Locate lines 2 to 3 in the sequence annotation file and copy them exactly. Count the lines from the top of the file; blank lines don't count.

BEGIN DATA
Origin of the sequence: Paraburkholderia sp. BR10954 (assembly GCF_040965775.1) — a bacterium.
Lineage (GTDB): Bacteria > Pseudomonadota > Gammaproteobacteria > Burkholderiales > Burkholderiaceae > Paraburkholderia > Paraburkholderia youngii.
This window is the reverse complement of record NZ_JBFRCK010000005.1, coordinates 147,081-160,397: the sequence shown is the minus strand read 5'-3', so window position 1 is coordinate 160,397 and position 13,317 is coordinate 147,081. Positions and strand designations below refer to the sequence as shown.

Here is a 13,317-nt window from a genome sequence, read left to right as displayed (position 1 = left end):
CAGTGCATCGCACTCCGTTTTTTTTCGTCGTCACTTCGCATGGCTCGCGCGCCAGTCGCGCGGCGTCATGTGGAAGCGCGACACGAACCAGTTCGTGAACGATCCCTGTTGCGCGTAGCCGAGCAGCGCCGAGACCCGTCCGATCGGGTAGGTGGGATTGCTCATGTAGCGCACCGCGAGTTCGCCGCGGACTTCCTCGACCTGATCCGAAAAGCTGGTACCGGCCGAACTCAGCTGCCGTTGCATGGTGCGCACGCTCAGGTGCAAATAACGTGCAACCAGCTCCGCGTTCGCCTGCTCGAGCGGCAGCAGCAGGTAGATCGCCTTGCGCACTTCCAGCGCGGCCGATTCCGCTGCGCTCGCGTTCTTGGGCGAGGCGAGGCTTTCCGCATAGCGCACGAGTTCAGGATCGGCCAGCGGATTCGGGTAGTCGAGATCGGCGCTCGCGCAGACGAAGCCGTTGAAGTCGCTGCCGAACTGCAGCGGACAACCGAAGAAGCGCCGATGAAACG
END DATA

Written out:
Lineage (GTDB): Bacteria > Pseudomonadota > Gammaproteobacteria > Burkholderiales > Burkholderiaceae > Paraburkholderia > Paraburkholderia youngii.
This window is the reverse complement of record NZ_JBFRCK010000005.1, coordinates 147,081-160,397: the sequence shown is the minus strand read 5'-3', so window position 1 is coordinate 160,397 and position 13,317 is coordinate 147,081. Positions and strand designations below refer to the sequence as shown.